Paywall Delivers Just Enough

by Michelle Corbet  on Monday, Aug. 11, 2014 12:00 am  

A screen-capture of Arkansas Times' Arkansas Blog.

As a blue voice in a red state, the Arkansas Times initially launched its online pay wall as a way for readers to cast their vote for the state’s most reliably liberal news organization.

A year later, has about 815 people who think the paper’s progressive perspective is worth their money.

At $110 a year or $9.99 a month, 815 digital subscriptions would bring in between $89,650 and $97,700 a year. But Editor Lindsey Millar said about “5 percent or so of Times subscribers have elected to pay more,” resulting in annual revenue of about $100,000.

For a small publishing outlet, that’s “real money,” he said. “It allows us to keep everyone employed, it allows us to maintain that liberal voice, and it allows us to keep doing what we’ve been doing,” Millar said.

Publisher Alan Leveritt said the revenue from digital membership is basically paying the salary of Senior Editor Max Brantley, plus a small surplus. “That’s a legitimate contribution from a consumer to a producer,” he said.

When the metered pay wall was first introduced on Aug. 1, 2013, all four Arkansas Times’ blogs — Arkansas Blog, Eat Arkansas, Eye Candy and Rock Candy — were behind the paywall, with the rest of the website’s material freely available. Now only the Arkansas Blog and Eat Arkansas are locked down, and Eye Candy has been folded into Rock Candy, which is now outside the paywall.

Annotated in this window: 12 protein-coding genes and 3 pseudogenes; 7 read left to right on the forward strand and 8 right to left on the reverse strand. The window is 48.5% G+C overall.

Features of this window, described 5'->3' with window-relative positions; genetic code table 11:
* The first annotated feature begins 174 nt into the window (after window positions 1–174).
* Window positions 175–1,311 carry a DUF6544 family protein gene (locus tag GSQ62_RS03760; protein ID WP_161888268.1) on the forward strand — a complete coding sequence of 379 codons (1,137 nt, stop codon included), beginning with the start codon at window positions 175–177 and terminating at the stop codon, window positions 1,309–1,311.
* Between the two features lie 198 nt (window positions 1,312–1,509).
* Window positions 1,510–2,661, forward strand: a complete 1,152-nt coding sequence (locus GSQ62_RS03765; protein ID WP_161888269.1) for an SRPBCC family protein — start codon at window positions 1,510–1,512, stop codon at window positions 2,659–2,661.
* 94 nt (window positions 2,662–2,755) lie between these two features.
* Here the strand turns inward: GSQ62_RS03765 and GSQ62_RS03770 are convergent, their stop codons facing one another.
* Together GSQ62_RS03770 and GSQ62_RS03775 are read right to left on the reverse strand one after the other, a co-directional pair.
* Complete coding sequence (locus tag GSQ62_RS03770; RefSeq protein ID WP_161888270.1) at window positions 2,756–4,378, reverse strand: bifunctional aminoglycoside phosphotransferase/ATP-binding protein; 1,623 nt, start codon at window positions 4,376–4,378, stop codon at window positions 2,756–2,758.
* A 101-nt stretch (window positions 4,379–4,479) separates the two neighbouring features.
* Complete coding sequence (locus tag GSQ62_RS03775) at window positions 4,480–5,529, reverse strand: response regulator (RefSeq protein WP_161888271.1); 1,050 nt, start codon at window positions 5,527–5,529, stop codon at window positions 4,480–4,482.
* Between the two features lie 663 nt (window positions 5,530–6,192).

“The vast majority of subscribers are there for Arkansas Blog,” Millar said.

Leveritt describes Arkansas Blog as “Max’s obsessive collection” of breaking news and political analysis. Arkansas Blog will celebrate 10 years in October with Arkansas Times marking its 40th anniversary the month before.

Brantley, who worked at the Arkansas Gazette nearly 19 years before joining the Times, said that as a daily newspaper reporter he was often frustrated by not being able to break news until the next day. But the Internet changed everything. With the ability to post 24/7, Brantley has created an online presence that his readers are willing to pay for.

Brantley, Leveritt said, “knows where every body in this city is buried, and people are willing to pay to gain access to his information.”

In May, the Times staff recorded its first “Today in Arkansas” video in which Brantley reads the latest headlines from Arkansas Blog with accompanying commentary. The videos are shared on YouTube and Facebook to generate interest in the blog.

Last month, the videos averaged about 120 views each on YouTube, but Millar said they receive far more views on Facebook — about 1,000 a day.



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